And a recommendation to read this (formerly) obscure book:
All of this is, of course, for Birds in Beards 2: Dead Poets Edition, a new coloring book for adults. (No matter how great I make it, I don’t think I could ever make it cooler looking than Poets Ranked by Beard Weight.)
Is there a dead poet whom you would like to see drawn with a bird in his beard? If so, it is time now to leave his name in the comments section.
My cousin Greg took his own life a few days ago. If I made a list of one hundred people I knew, ranking from “most likely to commit suicide” to “least likely,” Greg would have been about 97. He was so comfortable with himself. He had a great (if wicked) sense of humor. He had a loud and bizarre laugh. He was one of a kind.
His friends called him “Dallass,” but I never did. Partly because I first met him when he was five and I was ten, at a family picnic. He ran up to me and screamed, “I’M GREGORY PAUL TICKERHOOF!” and ran away before I could answer him. So, I always called him Greg. He just called me, “Cuz.” Which was fine.
My favorite memory of him was just a few years ago, when I killed two raccoons on our farm. (The raccoons were killing our turkeys.) I skinned the raccoons, because I felt bad for killing them, and I didn’t want their pelts to go to waste. It was terrible, and I did not tan the hides well. At all. I visited Greg in his trailer in Western Pennsylvania, and I just mentioned the raccoon skins in passing, telling him how terrible I was at tanning hides. Greg was like,
“I’d like those ‘coon skins, Cuz! Send them to me!”
“Are you sure? I’m not kidding when I say I’m bad at tanning.”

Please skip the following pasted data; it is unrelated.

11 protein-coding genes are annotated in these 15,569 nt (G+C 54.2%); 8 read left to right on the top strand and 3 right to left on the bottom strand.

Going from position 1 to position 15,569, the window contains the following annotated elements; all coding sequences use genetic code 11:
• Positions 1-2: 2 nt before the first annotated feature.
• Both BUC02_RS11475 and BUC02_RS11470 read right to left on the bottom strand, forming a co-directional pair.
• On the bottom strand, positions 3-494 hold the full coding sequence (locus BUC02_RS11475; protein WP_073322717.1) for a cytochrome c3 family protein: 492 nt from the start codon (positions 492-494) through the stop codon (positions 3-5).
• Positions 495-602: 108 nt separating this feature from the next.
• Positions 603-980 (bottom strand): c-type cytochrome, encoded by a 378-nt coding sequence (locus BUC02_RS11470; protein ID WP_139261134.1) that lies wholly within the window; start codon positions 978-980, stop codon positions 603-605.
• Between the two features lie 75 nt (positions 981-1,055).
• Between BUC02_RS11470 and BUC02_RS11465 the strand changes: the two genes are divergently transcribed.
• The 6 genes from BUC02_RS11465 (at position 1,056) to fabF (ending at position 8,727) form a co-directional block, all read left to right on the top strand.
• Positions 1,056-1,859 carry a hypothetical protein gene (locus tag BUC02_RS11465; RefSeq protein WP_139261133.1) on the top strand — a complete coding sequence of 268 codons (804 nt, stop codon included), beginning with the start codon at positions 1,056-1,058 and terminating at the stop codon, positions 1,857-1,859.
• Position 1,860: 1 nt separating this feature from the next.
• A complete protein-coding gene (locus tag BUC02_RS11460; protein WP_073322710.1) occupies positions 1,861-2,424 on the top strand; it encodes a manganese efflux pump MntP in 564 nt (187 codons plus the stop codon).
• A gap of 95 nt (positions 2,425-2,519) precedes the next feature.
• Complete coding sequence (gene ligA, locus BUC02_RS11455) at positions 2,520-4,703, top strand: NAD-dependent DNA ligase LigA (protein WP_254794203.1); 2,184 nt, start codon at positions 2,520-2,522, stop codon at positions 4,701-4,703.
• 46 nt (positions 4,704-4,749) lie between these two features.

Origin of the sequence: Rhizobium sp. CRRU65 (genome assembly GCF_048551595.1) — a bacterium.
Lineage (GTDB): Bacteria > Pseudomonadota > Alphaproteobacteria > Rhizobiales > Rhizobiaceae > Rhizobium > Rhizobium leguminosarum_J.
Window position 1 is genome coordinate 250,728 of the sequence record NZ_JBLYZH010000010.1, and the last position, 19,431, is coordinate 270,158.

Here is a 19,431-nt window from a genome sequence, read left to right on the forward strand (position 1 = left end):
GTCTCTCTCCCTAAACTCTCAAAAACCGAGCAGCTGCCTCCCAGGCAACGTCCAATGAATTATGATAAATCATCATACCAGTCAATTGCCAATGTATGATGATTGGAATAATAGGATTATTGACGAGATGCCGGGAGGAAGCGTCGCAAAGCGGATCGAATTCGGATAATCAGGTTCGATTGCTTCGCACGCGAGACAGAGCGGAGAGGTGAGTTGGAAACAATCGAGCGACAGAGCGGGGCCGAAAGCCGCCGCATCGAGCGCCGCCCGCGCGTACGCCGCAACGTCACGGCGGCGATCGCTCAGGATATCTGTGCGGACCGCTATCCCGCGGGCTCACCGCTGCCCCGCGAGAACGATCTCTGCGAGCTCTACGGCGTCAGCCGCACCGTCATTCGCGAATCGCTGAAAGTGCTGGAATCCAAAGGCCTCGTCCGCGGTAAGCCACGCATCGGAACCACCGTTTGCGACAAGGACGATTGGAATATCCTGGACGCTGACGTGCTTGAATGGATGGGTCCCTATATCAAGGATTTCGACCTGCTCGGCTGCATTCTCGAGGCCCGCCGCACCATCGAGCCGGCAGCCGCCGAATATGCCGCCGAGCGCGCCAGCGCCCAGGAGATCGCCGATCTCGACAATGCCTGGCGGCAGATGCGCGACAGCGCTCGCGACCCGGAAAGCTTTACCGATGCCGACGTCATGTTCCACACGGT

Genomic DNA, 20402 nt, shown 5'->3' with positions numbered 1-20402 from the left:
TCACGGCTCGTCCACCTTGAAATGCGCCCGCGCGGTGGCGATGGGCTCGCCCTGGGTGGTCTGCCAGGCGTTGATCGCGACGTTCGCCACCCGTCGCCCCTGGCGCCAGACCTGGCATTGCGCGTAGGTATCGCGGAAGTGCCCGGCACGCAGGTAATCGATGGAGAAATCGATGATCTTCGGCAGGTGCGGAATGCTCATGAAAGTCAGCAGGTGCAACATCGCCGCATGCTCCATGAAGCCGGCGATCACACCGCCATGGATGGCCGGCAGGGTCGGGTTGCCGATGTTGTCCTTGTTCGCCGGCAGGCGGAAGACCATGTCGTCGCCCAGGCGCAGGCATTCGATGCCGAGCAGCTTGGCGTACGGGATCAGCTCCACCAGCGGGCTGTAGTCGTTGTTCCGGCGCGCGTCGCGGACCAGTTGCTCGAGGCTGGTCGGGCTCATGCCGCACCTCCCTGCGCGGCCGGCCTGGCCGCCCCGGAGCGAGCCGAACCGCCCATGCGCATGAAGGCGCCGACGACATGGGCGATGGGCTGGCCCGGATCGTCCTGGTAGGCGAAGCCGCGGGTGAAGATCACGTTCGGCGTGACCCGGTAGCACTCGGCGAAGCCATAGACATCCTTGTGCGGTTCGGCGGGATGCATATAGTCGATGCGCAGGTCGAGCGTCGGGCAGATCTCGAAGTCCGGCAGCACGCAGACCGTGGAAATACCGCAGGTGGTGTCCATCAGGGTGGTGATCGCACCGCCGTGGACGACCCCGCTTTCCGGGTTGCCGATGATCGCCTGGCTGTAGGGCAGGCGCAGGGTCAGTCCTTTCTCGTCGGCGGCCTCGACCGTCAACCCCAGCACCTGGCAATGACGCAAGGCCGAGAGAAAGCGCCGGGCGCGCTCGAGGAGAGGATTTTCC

“Oh, yeah! Send them!”
I drove home, and by the time I got back to Wisconsin, he had already messaged me three times about sending the raccoon skins. So, I mailed them to him. The skins weren’t really tanned; they were just dried with salt. Also, they didn’t have much hair on them, because I had killed them in summer, which is the wrong season to hunt for hides. I sent them to Greg anyway, thinking that once he saw the state they were in, he would just throw them away.
A week later, I got a Facebook notification that Greg had tagged me in a picture.
He had tacked those two coon skins onto his trailer wall, in the living room. He used thumb tacks to put them up on the dark paneling. It was this grainy, awful picture, and he had tagged me as one of the raccoon skins. I was MORTIFIED. There it was, for all the world to see, my trailer park roots. But I couldn’t untag myself, because Greg was so clearly excited, and he wrote something really nice with the picture, like,
“Just got the coon skins! Luv you, cuz!”
Or something equally nice.
I just had to make peace with the fact that my hipster friends would know my true roots.
As far as I know, he kept the raccoon skins on his wall.
I just tried to find the picture on Facebook of the raccoon skins, but finding a picture from five years ago on Facebook was impossible. I did find this video of him.